Microsoft takes it to Google with Hotmail revamp and Android client
In a move that could help Hotmail take back email market share lost to Gmail, Microsoft has announced not only significant improvements to its email service, but also a brand-spanking new native Hotmail client for Android that incorporates the Redmond-born ActiveSync technology.
The decision to invest in a native Hotmail app for Android might, at first blush, seem beneficial to both Microsoft and Google, as it provides Android users another reason to forgo adopting the Windows Phone platform. Still, the Big Redmond Machine has a vested interest in seeing Android succeed; Microsoft is raking in cash from Android licenses, thanks to agreements with an array of hardware makers. Plus, each Android device sold means one fewer iPhone sold.
Notably, Microsoft didn’t do the heavy lifting in developing the Hotmail client for Android; rather, it turned to its partner Seven Networks to build the app, which delivers push-enabled access to the user inbox, contact list, and calendars, and it’s available free of charge in the Android Market. Until now, Android users have had to access their Hotmail accounts via their mobile Web browsers.
Seven, by the way, is a Microsoft partner with a long track of building carrier-email clients that hook into Hotmail and leverage Microsoft’s MSP protocol. What’s more, Seven serves as an intermediary between Microsoft and carriers, delivering Hotmail access to operator service portals.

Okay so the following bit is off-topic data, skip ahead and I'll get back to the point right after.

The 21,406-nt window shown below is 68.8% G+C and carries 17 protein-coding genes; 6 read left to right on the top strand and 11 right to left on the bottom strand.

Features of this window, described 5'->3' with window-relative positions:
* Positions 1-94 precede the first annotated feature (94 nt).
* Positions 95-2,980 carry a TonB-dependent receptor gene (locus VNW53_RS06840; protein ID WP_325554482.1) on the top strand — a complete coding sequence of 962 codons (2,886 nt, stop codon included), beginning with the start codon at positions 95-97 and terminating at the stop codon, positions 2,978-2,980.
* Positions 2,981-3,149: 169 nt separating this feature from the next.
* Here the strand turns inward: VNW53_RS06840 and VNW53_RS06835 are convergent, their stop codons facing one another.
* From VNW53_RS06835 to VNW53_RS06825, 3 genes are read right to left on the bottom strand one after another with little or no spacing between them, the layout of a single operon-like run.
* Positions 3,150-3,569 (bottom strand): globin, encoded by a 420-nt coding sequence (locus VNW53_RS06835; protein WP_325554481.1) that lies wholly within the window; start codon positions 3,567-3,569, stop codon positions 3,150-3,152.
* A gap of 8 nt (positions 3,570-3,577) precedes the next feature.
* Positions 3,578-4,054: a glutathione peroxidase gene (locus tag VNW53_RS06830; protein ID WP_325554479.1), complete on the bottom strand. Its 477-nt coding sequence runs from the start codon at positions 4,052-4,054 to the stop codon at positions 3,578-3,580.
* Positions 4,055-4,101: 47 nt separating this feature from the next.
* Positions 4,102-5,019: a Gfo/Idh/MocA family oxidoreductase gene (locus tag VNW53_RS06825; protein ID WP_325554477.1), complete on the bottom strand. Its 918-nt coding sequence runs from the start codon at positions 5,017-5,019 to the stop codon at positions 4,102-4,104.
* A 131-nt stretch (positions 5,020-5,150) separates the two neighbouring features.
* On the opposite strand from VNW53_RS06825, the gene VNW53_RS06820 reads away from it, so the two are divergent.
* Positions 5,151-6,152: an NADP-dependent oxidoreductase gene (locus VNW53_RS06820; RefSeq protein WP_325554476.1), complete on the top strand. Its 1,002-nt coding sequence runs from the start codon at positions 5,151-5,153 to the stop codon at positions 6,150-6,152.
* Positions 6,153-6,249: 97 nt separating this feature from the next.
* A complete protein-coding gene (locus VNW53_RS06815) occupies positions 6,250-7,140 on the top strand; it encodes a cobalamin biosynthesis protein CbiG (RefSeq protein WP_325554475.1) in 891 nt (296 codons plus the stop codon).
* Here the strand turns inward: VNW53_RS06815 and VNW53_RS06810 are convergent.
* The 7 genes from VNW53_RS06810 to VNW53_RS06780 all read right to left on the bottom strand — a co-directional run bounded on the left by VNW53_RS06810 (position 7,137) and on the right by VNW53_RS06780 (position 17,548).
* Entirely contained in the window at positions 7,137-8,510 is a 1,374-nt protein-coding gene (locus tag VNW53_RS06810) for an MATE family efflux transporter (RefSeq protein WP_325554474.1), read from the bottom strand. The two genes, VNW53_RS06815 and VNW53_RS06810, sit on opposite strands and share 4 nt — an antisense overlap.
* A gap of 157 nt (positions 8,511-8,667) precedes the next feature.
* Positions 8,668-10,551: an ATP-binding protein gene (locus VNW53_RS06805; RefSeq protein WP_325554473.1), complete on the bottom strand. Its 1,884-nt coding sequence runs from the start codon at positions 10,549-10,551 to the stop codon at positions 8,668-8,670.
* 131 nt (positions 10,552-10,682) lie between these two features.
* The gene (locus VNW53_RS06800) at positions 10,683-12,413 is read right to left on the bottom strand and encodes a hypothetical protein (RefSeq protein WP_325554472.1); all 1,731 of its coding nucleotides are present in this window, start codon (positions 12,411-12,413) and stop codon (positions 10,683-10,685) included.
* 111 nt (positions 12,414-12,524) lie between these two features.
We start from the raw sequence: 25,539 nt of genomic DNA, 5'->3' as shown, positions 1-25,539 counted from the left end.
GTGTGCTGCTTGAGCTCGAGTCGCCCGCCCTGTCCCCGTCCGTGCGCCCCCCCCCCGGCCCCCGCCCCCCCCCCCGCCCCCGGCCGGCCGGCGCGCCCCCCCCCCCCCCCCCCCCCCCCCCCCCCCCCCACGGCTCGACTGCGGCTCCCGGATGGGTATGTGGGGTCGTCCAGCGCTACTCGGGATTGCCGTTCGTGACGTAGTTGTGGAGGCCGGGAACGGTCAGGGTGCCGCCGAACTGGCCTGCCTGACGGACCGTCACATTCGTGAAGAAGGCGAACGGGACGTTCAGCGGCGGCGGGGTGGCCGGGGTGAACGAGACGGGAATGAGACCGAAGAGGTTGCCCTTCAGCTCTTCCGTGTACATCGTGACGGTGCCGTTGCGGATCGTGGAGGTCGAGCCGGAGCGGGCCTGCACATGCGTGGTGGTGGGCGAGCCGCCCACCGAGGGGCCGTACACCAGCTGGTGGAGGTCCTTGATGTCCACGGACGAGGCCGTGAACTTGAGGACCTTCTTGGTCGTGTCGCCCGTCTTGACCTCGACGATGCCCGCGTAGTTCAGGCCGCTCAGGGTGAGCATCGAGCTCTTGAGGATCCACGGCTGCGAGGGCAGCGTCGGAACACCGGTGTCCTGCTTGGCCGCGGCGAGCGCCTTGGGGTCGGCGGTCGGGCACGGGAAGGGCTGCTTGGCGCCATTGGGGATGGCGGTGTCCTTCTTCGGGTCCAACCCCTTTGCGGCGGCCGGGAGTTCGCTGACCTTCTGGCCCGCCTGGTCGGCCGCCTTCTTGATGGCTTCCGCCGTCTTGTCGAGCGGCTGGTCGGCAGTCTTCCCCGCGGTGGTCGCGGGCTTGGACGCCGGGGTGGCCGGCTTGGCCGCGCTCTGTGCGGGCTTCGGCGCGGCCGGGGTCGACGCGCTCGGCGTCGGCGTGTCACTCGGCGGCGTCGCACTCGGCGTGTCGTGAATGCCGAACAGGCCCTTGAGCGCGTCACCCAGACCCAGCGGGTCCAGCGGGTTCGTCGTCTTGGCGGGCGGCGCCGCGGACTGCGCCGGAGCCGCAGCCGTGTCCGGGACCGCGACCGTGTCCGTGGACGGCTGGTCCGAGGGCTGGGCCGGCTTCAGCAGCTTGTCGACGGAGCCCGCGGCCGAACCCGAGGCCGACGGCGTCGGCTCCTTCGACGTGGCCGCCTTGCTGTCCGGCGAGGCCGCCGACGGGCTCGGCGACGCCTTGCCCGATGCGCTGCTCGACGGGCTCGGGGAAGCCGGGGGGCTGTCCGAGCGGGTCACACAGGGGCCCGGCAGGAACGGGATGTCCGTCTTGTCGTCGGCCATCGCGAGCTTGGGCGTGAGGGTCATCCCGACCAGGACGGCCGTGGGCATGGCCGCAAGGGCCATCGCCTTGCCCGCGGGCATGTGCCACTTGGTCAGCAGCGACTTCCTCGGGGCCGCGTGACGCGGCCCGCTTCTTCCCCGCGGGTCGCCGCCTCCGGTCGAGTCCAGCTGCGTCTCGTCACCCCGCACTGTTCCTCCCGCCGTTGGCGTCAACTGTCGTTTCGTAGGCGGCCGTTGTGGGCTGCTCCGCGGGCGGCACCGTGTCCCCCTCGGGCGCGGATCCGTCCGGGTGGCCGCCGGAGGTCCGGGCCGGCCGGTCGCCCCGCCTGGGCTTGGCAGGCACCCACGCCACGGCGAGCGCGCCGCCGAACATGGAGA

The unveiling of Hotmail for Android coincides with Microsoft’s major (and arguably long-overdue) revamp of Hotmail. Microsoft Hotmail Group Program Manager Dick Craddock blogged about some of the key changes, many of which target “gray mail” — newsletters, offers, or notifications users may have once subscribed to (intentionally or otherwise) but either don’t want or have trouble managing. Craddock noted that Microsoft has managed to reduce spam levels to less than 3 percent in Hotmail, but users have continued to be overwhelmed with gray mail.
Those improvements include:
* A feature called Schedule Cleanup that can automatically archive or delete message from selected senders based on criteria such as the age of each message (“Delete after 3 days, 10 days, 30 days, or 60 days”) or the number of messages from a given sender in your inbox (“Only retain the newest deal from Groupon in my inbox”)
* A tool called Sweep that lets you unsubscribe from a particular sender and deletes all messages in your inbox from that sender with a single click
* Flags to select and pin important messages at the top of your inbox
* The ability to create custom categories for archiving particular groups of messages